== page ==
A Path Opens For Sen. Rosenberg; DeLeo Speaks: The Week Ahead On Beacon Hill
The Massachusetts Senate has accepted the resignation letter of Senator Linda Forry, who accepted a job in the private sector. Just weeks before, Forry had been angling to lead the chamber, as Amherst Democrat Stan Rosenberg stepped aside amid a sexual harassment investigation into his spouse.
Acting Senate President Harriette Chandler said Forry’s departure would leave “an immense gap in our building.” State House News Service reporter Matt Murphy tells us the larger ramifications of Forry's departure.
Matt Murphy, State House News Service: It came as a bit of a surprise. I mean, just a few weeks ago, we were talking about her possibly being the most powerful Democrat in the Senate, and now she's gone.
There still are three other Democrats who would potentially like Rosenberg's job, but I think there is a growing sense that perhaps if the committee and the investigation clear him, he will have a glide path back into the Senate presidency.
Carrie Healy, NEPR: Speaking of Sen. Rosenberg, can you give us a quick update on the policy change that was made last week by that Senate committee investigating him?
Yeah, there has been a bit of interest for the last week, in how the committee and how the special investigator was potentially handling subpoenas after WGBH and The Boston Globe reported on potential witnesses who may have information valuable to investigators, fearing of coming forward because they didn’t want their identities to be made know to the Ethics Committee members.
The Ethics Committee itself voted on a motion that would keep everyone's identity from them shielded, and they say that this was just a codification of current practice. But the problem was, if that was in fact the case, they never really communicated to anyone. Because they are the power that has to OK those subpoenas. They say that they're going to do it blindly.
Now if investigators come to them, they will only generally describe who they are subpoenaing. They will not identify the people. And they'll move from there. So this potentially could quell some of those fears of people coming forward, but it remains to be seen.
Last week, there was a huge backlash against the Group Insurance Commission and its decision to reduce the number of health plans offered to state workers and retirees. And a quick disclosure: many NEPR employees get their insurance through the GIC. This week is the pressure on. Will the spotlight still be on the GIC?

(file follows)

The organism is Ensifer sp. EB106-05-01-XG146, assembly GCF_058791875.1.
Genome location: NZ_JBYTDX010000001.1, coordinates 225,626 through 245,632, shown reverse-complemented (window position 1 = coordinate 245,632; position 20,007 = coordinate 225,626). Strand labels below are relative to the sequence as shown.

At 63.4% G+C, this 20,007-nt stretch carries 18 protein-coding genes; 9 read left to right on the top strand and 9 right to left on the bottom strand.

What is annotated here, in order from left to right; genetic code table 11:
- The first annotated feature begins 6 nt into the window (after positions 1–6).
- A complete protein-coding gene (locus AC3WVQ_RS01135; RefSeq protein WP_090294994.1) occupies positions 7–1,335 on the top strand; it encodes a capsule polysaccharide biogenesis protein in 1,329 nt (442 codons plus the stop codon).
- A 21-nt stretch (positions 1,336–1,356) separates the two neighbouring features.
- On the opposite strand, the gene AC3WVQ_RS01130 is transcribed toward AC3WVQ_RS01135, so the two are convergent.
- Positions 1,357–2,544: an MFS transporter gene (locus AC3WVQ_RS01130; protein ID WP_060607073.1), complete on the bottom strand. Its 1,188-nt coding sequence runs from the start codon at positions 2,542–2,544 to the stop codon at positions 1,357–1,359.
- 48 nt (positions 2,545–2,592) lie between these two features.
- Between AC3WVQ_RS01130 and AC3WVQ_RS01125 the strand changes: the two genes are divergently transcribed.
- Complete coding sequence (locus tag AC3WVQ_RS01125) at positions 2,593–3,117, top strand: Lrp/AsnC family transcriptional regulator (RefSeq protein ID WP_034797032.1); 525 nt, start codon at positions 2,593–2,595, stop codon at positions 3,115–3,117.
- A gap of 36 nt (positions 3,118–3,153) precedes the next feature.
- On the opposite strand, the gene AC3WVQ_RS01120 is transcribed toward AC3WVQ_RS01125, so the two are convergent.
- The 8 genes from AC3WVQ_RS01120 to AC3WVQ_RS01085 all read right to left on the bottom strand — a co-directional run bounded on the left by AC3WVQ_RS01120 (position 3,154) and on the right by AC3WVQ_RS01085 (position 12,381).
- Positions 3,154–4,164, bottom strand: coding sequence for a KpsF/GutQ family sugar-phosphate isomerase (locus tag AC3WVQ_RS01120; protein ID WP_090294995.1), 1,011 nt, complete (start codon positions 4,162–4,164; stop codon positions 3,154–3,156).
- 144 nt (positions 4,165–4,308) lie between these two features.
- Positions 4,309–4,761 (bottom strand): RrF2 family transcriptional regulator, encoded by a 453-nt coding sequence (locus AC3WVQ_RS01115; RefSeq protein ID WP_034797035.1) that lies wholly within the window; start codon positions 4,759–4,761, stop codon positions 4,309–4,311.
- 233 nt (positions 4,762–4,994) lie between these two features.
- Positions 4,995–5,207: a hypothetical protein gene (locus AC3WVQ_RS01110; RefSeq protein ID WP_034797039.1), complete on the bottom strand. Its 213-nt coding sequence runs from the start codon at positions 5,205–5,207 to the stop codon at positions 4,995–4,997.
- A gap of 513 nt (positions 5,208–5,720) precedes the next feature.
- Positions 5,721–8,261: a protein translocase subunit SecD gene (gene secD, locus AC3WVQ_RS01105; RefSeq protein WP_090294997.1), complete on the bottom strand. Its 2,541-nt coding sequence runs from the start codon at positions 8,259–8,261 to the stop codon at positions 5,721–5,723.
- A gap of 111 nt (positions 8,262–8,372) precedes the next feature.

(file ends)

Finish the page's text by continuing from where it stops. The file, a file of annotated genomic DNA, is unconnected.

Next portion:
I think a lot of eyes will be on it. It may be the final chapter in this saga, which was really just a poorly-rolled-out, major change to health insurance. I think if we've learned anything, it’s that people are very sensitive to changes in their health coverage.
The Group Insurance Commission is expected to vote on Thursday to take back their decision to consolidate those plans, and reinstate the three plans that they had eliminated.
Legislators here on Beacon Hill are still planning to go forward this week with oversight hearings, trying to figure out what happened, why this is such a mess, and where the GIC's going to go from here.
If they're not going to move forward with this plan, there's still the issue of controlling costs and making sure out-of-pocket expenses for the 450,000 members in the GIC remain under control. So still a lot of questions here, and I don't see this story going away anytime soon.
There are going to be a couple of big addresses made this week, one of them of course from President Trump, as he makes his first State of the Union Address. Another will be from House Speaker Bob DeLeo, who will be addressing the chamber. Do you get a sense of what DeLeo's message will be to lawmakers?
I think a lot of people are very interested. We heard from the Governor [Baker] last week: he had his agenda, he rolled out his budget, he spoke in the State of the Commonwealth address about wanting to get his second opioid bill done, to get a major housing bill done.
But DeLeo really has, in many ways, more control over the agenda on Beacon Hill than the governor, and to hear from him when he speaks to his caucus, and his members in the House chamber this week will be telling for the year to come.
I think they share some of the same goals. I think you'll hear talk about doing something on health care, doing something on opioids, but the speaker may have a few of his own ideas.